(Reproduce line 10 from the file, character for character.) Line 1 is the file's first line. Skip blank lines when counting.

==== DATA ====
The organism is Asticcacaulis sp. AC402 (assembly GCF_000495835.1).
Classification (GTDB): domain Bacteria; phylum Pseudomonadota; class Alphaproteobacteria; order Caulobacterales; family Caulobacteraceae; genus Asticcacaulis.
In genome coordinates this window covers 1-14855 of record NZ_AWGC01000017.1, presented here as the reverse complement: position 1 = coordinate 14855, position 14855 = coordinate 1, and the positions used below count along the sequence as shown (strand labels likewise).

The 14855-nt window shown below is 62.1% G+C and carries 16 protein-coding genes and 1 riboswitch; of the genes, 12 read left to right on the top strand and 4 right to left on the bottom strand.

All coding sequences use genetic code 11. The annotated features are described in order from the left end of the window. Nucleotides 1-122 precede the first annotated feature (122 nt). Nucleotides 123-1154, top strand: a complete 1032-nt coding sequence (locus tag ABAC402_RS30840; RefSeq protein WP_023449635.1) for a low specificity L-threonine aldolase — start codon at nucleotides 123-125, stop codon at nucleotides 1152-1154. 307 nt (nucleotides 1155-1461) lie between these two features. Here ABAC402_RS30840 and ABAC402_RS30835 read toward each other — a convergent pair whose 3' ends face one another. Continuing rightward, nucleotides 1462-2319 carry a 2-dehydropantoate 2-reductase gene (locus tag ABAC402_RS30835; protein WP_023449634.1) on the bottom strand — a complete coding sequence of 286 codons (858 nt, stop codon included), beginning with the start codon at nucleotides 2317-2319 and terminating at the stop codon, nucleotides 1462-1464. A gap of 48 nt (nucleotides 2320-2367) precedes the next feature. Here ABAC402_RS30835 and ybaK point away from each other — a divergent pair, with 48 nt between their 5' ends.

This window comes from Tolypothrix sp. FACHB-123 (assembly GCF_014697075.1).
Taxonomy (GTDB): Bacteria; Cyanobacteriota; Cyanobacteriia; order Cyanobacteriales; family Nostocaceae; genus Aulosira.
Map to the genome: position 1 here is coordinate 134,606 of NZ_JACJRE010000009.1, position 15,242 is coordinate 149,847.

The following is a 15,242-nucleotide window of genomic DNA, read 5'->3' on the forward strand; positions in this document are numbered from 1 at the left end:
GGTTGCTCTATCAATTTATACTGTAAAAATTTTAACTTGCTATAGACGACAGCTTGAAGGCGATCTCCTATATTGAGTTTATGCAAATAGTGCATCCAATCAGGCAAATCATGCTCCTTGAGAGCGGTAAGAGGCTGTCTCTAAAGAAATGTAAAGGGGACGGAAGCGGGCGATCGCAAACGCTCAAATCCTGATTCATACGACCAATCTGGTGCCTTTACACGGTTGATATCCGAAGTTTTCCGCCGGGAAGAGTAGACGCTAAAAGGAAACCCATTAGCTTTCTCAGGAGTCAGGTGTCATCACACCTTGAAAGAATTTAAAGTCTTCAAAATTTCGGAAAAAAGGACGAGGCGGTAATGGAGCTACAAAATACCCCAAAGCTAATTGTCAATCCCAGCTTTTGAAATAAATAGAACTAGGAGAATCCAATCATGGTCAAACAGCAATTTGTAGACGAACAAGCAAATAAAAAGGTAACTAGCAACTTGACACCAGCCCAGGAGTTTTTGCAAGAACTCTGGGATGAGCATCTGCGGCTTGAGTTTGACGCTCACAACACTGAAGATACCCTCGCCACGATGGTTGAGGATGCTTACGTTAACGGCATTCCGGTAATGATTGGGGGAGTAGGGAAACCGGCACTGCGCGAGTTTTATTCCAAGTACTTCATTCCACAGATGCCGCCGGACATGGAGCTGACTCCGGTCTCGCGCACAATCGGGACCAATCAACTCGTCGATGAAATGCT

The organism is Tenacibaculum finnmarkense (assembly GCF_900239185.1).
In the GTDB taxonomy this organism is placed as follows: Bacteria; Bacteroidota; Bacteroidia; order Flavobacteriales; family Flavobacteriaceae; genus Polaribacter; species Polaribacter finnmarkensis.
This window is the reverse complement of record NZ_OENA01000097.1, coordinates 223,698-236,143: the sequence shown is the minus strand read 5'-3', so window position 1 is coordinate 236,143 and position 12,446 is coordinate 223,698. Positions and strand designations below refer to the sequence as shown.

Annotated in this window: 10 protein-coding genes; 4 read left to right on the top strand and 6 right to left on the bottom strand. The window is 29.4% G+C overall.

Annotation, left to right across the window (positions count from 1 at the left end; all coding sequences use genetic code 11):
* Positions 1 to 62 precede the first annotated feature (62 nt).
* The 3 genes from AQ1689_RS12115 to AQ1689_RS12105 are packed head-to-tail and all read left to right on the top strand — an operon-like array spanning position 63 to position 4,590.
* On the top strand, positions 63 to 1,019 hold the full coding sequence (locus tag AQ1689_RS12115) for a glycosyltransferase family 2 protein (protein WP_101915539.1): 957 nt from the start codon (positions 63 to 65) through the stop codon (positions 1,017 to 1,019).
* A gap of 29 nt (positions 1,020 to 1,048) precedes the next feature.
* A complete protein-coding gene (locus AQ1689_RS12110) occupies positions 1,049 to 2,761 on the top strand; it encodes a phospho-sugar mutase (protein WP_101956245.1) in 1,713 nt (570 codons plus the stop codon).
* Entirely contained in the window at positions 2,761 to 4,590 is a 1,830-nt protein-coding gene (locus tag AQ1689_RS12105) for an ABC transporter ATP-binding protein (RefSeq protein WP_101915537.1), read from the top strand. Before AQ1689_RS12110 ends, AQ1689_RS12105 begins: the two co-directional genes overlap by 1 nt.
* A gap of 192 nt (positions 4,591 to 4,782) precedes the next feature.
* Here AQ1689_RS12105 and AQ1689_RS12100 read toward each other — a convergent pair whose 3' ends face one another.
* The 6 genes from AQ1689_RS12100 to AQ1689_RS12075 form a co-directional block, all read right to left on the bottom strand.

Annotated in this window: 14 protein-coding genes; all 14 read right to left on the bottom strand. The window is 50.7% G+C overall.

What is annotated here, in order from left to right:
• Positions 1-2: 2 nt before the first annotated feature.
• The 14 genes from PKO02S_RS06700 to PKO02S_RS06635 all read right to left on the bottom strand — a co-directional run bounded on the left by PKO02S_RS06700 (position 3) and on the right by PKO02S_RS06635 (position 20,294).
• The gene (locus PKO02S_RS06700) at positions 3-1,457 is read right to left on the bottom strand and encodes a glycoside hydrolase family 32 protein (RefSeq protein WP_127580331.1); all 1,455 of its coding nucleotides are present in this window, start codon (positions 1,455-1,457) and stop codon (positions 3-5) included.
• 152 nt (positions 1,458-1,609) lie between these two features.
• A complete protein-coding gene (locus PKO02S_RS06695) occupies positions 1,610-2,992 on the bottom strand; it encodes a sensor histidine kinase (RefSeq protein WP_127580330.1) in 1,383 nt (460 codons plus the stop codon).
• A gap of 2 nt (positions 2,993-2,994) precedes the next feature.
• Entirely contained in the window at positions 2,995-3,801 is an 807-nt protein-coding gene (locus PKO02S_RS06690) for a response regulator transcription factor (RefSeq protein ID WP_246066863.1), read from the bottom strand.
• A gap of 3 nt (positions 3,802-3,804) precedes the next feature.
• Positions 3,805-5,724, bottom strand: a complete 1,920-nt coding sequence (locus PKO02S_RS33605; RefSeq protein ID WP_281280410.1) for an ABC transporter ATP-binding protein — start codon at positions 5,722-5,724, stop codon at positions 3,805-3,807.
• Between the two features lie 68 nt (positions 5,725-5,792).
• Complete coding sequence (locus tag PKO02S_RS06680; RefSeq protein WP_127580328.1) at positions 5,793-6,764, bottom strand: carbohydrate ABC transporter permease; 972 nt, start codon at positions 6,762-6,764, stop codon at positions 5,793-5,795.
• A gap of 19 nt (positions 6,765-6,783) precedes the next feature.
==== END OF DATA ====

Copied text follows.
GGTTGCTCTATCAATTTATACTGTAAAAATTTTAACTTGCTATAGACGACAGCTTGAAGGCGATCTCCTATATTGAGTTTATGCAAATAGTGCATCCAATCAGGCAAATCATGCTCCTTGAGAGCGGTAAGAGGCTGTCTCTAAAGAAATGTAAAGGGGACGGAAGCGGGCGATCGCAAACGCTCAAATCCTGATTCATACGACCAATCTGGTGCCTTTACACGGTTGATATCCGAAGTTTTCCGCCGGGAAGAGTAGACGCTAAAAGGAAACCCATTAGCTTTCTCAGGAGTCAGGTGTCATCACACCTTGAAAGAATTTAAAGTCTTCAAAATTTCGGAAAAAAGGACGAGGCGGTAATGGAGCTACAAAATACCCCAAAGCTAATTGTCAATCCCAGCTTTTGAAATAAATAGAACTAGGAGAATCCAATCATGGTCAAACAGCAATTTGTAGACGAACAAGCAAATAAAAAGGTAACTAGCAACTTGACACCAGCCCAGGAGTTTTTGCAAGAACTCTGGGATGAGCATCTGCGGCTTGAGTTTGACGCTCACAACACTGAAGATACCCTCGCCACGATGGTTGAGGATGCTTACGTTAACGGCATTCCGGTAATGATTGGGGGAGTAGGGAAACCGGCACTGCGCGAGTTTTATTCCAAGTACTTCATTCCACAGATGCCGCCGGACATGGAGCTGACTCCGGTCTCGCGCACAATCGGGACCAATCAACTCGTCGATGAAATGCT